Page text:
April is Parkinson’s Awareness Month — a time to focus on the incurable neurodegenerative movement disorder that afflicts between seven and 10 million people worldwide, according to the Parkinson’s Disease Foundation. It is a progressive, chronic disease the incidence of which increases with age. One of the more public faces of Parkinson’s is actor Michael J. Fox, who was diagnosed in 1991 and has waged a very public struggle with the disease after going public with his diagnosis seven years later. Maurice White, founder of the band Earth, Wind & Fire, recently succumbed to the disease.
Despite the number of sufferers — in the U.S., there are more than one million individuals alone — you might not know much about Parkinson’s. In the spirit of this month’s focus on awareness, are some of the things you should know.
Parkinson’s is a disease of the brain. According to the National Parkinson Foundation, the brains of those with the disease slowly stop production of a neurotransmitter called dopamine. This causes the tremors that are so symptomatic of Parkinson’s, since dopamine helps regulate smooth movement of the muscles.
Not only does the risk of Parkinson’s disease increase with age — the Parkinson’s Disease Foundation said that only about 4% of sufferers are diagnosed before the age of 50 — but it is more prevalent in men than in women. According to parkinsons.org, declining estrogen levels, exposure to certain environmental toxins such as pesticides and herbicides, and certain genetic factors also can play a role in increasing one’s risk.
Apart from the aforementioned tremors, the Mayo Clinic said other symptoms of Parkinson’s include slow and more difficult movement, muscle stiffness, impaired posture, loss of automatic movements like smiling and blinking, and speech changes. Symptoms will initially be mild and likely affect only one side of the body. Even as symptoms progress, eventually affecting both sides of the body, the Mayo Clinic said that one side of your body will often have more severe symptoms than the other. If you demonstrate any of these symptoms — especially if you are in particularly at risk for the disease as described earlier — the Mayo Clinic recommends seeing your doctor, not only to get an accurate diagnosis but also to rule out other ailments.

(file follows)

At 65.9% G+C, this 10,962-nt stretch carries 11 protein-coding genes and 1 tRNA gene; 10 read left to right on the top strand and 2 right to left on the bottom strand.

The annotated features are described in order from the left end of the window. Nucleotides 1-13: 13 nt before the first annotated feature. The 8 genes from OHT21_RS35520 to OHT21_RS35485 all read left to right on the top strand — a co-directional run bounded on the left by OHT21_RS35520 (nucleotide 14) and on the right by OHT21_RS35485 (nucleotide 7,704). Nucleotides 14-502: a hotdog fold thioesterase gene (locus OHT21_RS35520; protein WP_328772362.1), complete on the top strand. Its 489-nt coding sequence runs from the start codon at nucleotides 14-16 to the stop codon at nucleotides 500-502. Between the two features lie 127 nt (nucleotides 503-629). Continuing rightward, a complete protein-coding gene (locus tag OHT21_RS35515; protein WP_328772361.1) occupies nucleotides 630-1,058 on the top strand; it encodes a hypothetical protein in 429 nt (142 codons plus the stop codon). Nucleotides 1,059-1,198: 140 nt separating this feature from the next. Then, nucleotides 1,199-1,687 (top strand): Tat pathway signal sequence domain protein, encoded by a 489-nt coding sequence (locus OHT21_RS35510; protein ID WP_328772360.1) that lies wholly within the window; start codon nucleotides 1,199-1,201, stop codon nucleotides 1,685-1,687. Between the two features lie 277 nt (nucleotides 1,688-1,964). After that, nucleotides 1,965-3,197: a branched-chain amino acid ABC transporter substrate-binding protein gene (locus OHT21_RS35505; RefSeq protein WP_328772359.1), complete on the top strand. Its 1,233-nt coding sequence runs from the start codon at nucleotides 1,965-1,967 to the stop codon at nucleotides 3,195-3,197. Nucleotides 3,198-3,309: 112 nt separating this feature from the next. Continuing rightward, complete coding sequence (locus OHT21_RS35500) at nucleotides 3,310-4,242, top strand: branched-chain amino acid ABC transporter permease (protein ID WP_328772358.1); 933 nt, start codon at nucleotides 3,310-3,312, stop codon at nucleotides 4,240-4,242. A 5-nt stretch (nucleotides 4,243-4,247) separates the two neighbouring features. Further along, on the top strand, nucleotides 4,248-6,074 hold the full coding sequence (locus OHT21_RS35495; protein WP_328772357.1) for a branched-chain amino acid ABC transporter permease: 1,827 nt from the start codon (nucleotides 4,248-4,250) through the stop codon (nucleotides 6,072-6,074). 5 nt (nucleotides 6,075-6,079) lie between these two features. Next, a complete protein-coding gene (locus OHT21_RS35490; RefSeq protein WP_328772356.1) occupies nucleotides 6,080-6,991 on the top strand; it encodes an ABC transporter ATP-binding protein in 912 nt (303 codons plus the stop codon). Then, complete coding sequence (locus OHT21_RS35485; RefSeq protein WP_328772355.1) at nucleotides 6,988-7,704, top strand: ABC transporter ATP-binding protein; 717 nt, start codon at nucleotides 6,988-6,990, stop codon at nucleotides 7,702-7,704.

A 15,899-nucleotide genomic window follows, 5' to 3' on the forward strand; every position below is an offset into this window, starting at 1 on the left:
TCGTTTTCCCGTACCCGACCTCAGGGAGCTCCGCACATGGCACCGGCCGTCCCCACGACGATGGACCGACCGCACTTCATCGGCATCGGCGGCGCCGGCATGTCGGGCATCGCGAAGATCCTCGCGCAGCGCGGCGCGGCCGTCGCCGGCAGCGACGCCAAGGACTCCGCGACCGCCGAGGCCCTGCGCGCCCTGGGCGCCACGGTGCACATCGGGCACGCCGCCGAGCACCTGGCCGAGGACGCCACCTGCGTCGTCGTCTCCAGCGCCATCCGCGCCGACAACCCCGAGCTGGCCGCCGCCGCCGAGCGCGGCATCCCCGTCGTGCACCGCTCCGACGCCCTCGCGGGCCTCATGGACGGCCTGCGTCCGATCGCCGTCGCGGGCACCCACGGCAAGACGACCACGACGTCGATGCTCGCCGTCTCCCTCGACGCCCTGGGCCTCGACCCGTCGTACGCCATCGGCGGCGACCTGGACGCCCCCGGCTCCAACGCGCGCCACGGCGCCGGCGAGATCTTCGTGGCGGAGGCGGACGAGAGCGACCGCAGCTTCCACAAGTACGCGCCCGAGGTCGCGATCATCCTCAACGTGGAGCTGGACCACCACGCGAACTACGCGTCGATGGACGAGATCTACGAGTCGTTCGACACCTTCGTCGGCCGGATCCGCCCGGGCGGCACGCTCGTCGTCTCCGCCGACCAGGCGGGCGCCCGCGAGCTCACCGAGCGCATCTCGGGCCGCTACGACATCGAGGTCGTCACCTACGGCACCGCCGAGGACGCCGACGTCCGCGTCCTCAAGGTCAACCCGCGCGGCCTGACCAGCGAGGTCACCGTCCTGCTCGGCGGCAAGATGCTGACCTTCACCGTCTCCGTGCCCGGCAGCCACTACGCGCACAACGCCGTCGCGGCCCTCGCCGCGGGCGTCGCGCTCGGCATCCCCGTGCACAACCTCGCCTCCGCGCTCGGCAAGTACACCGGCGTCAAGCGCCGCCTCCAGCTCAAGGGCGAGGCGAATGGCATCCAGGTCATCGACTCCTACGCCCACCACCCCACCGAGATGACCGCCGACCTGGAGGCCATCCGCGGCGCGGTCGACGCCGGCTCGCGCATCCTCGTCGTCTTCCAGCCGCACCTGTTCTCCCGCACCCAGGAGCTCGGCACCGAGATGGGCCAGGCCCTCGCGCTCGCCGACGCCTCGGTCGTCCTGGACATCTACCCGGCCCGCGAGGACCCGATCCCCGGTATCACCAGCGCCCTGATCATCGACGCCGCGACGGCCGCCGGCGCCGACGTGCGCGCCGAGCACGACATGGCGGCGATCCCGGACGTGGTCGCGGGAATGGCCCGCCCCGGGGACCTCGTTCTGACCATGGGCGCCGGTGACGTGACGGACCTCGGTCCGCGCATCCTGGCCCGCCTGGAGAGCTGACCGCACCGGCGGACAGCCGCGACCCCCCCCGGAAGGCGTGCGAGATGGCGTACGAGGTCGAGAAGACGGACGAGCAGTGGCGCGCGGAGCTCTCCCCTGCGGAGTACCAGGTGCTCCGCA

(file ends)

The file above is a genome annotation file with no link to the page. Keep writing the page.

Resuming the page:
Medication — those types of drugs that seek to restore the balance of dopamine in the brain — are often used to treat Parkinson’s over the long term. However, at the risk of sounding like a broken record, more studies have shown that exercise can help treat Parkinson’s and diminish the presentation of symptoms. A review of recent research by the Radboud University Nijmegen Medical Center in the Netherlands and the Oregon Health & Science University identified 13 research studies conducted between 2001 and 2013 that showed the potential of exercise in helping gait, balance and strength in Parkinson’s patients as well as staving off depression and fatigue. Exercise regimens in these studies varied from aerobics to strength training to tai chi to dance.
The authors of the review acknowledged that there were no guidelines in place regarding specific exercises to do in the case of a Parkinson’s diagnosis. As always, the best advice is to consult your physician following your diagnosis. However, they did recommend starting with the American College of Sports Medicine (ACSM) guidelines for older adults and patients 50 years and older with chronic disorders. These include:
· Aerobic exercise five days per week for 30 minutes at moderate intensity or three days per week at high intensity.
· Strength training 2 days per week involving major muscle groups.
· Flexibility training that focuses on strengthening extensor muscles, or those that straighten limbs.
The authors recommend balance training based upon the severity of the disease stage.
If you have a Parkinson’s diagnosis and are cleared by your doctor to exercise, you might want to consider speaking with local or regional Parkinson’s organizations, as many organize fitness classes tailored specifically to address sufferers. More and more private gyms offer fitness classes for Parkinson’s patients, so it’s worth discussing your needs — and your doctor’s recommendations — with them, as well.
FOR MORE INFORMATION
· American Parkinson Disease Association, www.apdaparkinson.org
· The Michael J. Fox Foundation for Parkinson's Research, www.michaeljfox.org
· National Parkinson Foundation, www.parkinson.org
· Parkinson’s Disease Foundation, www.pdf.org